In 1998, when the HIV epidemic began among Finnish drug users, public attention focused on preventing the disease being transmitted by injecting drug users. Current harm reduction responses in Finland include outreach work and health counselling centres, and some harm reduction activities are also carried out at treatment units. Outreach work mainly involves street patrols, with the aim of mediating between drug users and the official care system. Peer work is used in several locations and focuses on reaching the most excluded and hardest to reach groups of drug users. Health counselling centres are low-threshold facilities catering for problem drug users, offering: referral to treatment; case management; information on drug-related diseases and risks such as overdoses; needle exchange; testing of infectious diseases and vaccinations; and small-scale healthcare. Free vaccination against hepatitis A virus and HBV is offered to injecting drug users, and an evaluation found that more than half of IDUs in contact with the drug treatment system had received all three vaccine doses. Since 1997 health counselling centres have been established throughout the country, and their numbers have increased in recent years.

However, there is some variation in service provision, depending on the facilities. The health counselling centres that exchanged needles and syringes to prevent infectious diseases are located mainly in cities of over 100 000 inhabitants, and are available in more than 35 locations across Finland. According to available data, the number of clients at health counselling centres has increased since 2002, and reached about 11 500 in 2011. At the same time, the number of syringes handed out continued to increase, from 1.9 million in 2005 to 3.5 million in 2011. Needles and syringes can also be purchased without medical prescription at most pharmacies in Finland.

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Drug markets and drug-law offences

Finland is not a prime target of the worldwide drug trade; however, the drug trade is professional and dominated by organised crime groups with strong international connections to the neighbouring countries of Estonia and Lithuania. Because of its location, Finland is increasingly seen as a route to Russia, for cocaine and hashish, for example.

While the Finnish drug market is fairly stable, there is concern over an increase in the cultivation of cannabis, and the smuggling of amphetamines, ecstasy and other synthetic psychoactive substances and narcotic pharmaceuticals. The supply of hashish mainly originates from Morocco, reaching the Finnish market from central Europe and destined for Russia. Amphetamine is smuggled to Finland mostly via Estonia and Lithuania, primarily from western European sources and Russia, while some amphetamine and methamphetamine seized in Finland comes from Lithuania. The availability of heroin in the Finnish market plummeted after 2001 and it was replaced by buprenorphine. The number of Subutex tablets seized, smuggled into Finland from France, has increased. Smaller amounts have been brought in mainly from diverted foreign prescriptions, primarily from Estonia. However, since it is no longer possible to import Subutex legally under prescriptions signed in Estonia, other countries like Sweden, the UK, Lithuania and countries in the Far East (via the Internet) have emerged as potential sources. The increased availability of new psychoactive substances is one of the emerging trends of the drug scene. In 2010, for the first time ever, police discovered a local production site of synthetic drugs and the quantities of mCPP tablets seized indicated that the production was aimed for export.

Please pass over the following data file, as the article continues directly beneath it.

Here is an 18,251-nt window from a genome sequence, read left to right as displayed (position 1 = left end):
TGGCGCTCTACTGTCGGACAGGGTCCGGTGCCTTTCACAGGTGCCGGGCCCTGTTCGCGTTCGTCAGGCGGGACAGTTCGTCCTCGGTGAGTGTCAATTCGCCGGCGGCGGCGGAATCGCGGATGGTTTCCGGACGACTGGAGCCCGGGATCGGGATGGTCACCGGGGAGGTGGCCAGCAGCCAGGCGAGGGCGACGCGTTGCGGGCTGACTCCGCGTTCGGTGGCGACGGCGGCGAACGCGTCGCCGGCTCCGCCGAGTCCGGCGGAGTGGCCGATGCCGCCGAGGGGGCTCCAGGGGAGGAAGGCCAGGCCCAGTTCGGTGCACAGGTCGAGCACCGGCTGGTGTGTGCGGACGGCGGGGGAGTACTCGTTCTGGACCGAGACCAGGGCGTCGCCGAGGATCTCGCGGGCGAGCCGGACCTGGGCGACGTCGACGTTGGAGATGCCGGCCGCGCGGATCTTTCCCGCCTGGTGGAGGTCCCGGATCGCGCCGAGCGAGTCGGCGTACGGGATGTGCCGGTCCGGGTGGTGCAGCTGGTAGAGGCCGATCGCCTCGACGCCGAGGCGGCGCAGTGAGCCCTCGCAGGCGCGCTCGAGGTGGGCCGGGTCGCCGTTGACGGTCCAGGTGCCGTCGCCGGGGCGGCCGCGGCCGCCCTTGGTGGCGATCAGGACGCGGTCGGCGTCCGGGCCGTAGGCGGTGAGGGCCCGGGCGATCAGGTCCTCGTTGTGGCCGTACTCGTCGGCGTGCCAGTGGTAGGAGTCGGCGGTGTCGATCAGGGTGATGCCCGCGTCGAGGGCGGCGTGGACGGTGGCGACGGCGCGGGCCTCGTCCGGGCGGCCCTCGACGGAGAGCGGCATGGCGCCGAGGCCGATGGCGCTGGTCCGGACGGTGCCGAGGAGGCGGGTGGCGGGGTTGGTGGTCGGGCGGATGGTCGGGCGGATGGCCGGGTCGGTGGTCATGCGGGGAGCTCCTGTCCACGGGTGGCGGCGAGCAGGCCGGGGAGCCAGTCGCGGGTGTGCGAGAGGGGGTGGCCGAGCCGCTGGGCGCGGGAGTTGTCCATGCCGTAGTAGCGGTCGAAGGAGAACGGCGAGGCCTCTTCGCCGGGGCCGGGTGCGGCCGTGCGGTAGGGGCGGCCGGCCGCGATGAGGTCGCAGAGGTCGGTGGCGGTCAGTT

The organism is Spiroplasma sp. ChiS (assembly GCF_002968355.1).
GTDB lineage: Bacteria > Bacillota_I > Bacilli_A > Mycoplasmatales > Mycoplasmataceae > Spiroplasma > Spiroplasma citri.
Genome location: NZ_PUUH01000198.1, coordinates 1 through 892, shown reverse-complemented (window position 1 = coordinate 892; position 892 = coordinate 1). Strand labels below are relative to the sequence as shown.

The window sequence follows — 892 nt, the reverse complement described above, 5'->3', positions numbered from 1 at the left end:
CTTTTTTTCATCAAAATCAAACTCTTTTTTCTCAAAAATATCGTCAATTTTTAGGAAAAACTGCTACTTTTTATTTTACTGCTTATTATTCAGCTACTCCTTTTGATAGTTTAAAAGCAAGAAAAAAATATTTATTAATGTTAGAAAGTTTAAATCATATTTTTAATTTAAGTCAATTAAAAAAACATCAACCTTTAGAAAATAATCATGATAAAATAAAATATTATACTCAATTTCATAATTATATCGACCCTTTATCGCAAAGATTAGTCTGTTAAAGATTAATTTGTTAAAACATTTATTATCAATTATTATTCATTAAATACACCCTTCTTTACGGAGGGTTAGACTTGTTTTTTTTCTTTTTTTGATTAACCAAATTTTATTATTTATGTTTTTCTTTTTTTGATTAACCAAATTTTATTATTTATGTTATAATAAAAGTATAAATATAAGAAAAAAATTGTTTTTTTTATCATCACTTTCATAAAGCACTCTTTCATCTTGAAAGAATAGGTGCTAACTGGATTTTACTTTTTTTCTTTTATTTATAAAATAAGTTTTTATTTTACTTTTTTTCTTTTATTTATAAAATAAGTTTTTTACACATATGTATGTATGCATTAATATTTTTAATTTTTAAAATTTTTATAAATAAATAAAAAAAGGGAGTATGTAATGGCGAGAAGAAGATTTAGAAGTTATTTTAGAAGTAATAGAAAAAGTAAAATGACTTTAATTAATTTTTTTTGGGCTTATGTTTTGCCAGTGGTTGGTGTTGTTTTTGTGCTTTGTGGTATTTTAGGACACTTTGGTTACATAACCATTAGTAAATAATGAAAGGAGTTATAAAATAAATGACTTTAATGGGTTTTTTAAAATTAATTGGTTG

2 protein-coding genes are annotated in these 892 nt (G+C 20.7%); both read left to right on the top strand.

In 2011 the number of seizures of cannabis products was the highest ever recorded. A total of 860 kg of cannabis resin, 97 kg of herbal cannabis and 16 400 cannabis plants were seized. The quantity of amphetamine seized fell to 71 kg in 2011, and shortages in amphetamine in the market were most likely filled with metamphetamine. In 2011 some 29 kg of methamphetamine was seized in Finland. Regarding ecstasy, although the number of seizures increased when compared to the previous year, the quantity seized in 2011 (17 800 tablets) was less than in 2010. The quantity of cocaine seized in 2011 was 4 kg, the same as in 2010, which is more than in 2008 and 2009, when 3 kg of seized substance was reported annually. As heroin has been largely replaced by illegal Subutex, it is worthwhile to note that 31 700 Subutex tablets were seized in Finland in 2011.

In 2011 there were 20 469 drug-law offences reported, the most in any year. More than 59 % of all reports were use-related offences, while approximately 36 % were both use- and supply-related offences.

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National drug laws

The central framework for drug legislation in Finland is based on the Narcotics Act. The provision of drug offences is laid down in Chapter 50 of the Penal Code. Use of drugs, as well as possession of small amounts of drugs for own use, constitutes a drug-user offence punishable by a fine or a maximum of six months’ imprisonment.

Prosecution and punishment for drug use and possession of small amounts of drugs can be waived if the offence is considered insignificant, or if the suspect has sought treatment specified by the Decree of the Ministry of Social Affairs and Health.

Drug offences include possession, manufacturing, growing, smuggling, selling and dealing. The penalties for a drug offence range from a fine to a maximum of two years’ imprisonment.